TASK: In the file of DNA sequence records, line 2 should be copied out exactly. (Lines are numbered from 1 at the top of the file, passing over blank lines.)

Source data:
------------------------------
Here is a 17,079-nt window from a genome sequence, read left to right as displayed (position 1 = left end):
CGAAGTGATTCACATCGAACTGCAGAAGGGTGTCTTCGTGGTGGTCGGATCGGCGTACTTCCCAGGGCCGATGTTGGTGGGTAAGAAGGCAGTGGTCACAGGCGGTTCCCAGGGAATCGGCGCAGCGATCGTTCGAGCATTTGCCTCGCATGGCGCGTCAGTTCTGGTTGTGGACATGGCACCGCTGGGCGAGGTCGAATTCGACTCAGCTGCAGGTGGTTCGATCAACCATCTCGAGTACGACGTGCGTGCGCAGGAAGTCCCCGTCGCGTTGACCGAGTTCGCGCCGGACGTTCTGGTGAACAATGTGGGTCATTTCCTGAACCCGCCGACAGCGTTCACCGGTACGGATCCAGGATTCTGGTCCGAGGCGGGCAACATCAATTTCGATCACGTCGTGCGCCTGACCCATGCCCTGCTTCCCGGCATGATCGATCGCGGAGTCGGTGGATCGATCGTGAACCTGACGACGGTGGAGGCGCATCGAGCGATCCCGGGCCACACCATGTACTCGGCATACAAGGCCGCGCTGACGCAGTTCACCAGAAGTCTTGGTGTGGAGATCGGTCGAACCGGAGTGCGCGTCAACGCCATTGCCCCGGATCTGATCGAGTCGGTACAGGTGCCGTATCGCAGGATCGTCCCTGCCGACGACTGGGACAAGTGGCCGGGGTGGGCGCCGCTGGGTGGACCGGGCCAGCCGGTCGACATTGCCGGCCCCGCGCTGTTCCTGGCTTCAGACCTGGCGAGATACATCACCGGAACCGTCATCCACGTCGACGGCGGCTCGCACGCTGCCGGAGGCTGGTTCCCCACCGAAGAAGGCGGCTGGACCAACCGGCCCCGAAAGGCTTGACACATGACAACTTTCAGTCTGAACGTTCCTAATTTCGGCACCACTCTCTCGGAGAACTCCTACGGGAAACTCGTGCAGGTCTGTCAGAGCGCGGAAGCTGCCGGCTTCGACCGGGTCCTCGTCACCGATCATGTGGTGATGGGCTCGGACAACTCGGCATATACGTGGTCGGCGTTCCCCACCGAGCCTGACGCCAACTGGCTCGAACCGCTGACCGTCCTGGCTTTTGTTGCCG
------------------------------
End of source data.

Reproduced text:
CGAAGTGATTCACATCGAACTGCAGAAGGGTGTCTTCGTGGTGGTCGGATCGGCGTACTTCCCAGGGCCGATGTTGGTGGGTAAGAAGGCAGTGGTCACAGGCGGTTCCCAGGGAATCGGCGCAGCGATCGTTCGAGCATTTGCCTCGCATGGCGCGTCAGTTCTGGTTGTGGACATGGCACCGCTGGGCGAGGTCGAATTCGACTCAGCTGCAGGTGGTTCGATCAACCATCTCGAGTACGACGTGCGTGCGCAGGAAGTCCCCGTCGCGTTGACCGAGTTCGCGCCGGACGTTCTGGTGAACAATGTGGGTCATTTCCTGAACCCGCCGACAGCGTTCACCGGTACGGATCCAGGATTCTGGTCCGAGGCGGGCAACATCAATTTCGATCACGTCGTGCGCCTGACCCATGCCCTGCTTCCCGGCATGATCGATCGCGGAGTCGGTGGATCGATCGTGAACCTGACGACGGTGGAGGCGCATCGAGCGATCCCGGGCCACACCATGTACTCGGCATACAAGGCCGCGCTGACGCAGTTCACCAGAAGTCTTGGTGTGGAGATCGGTCGAACCGGAGTGCGCGTCAACGCCATTGCCCCGGATCTGATCGAGTCGGTACAGGTGCCGTATCGCAGGATCGTCCCTGCCGACGACTGGGACAAGTGGCCGGGGTGGGCGCCGCTGGGTGGACCGGGCCAGCCGGTCGACATTGCCGGCCCCGCGCTGTTCCTGGCTTCAGACCTGGCGAGATACATCACCGGAACCGTCATCCACGTCGACGGCGGCTCGCACGCTGCCGGAGGCTGGTTCCCCACCGAAGAAGGCGGCTGGACCAACCGGCCCCGAAAGGCTTGACACATGACAACTTTCAGTCTGAACGTTCCTAATTTCGGCACCACTCTCTCGGAGAACTCCTACGGGAAACTCGTGCAGGTCTGTCAGAGCGCGGAAGCTGCCGGCTTCGACCGGGTCCTCGTCACCGATCATGTGGTGATGGGCTCGGACAACTCGGCATATACGTGGTCGGCGTTCCCCACCGAGCCTGACGCCAACTGGCTCGAACCGCTGACCGTCCTGGCTTTTGTTGCCG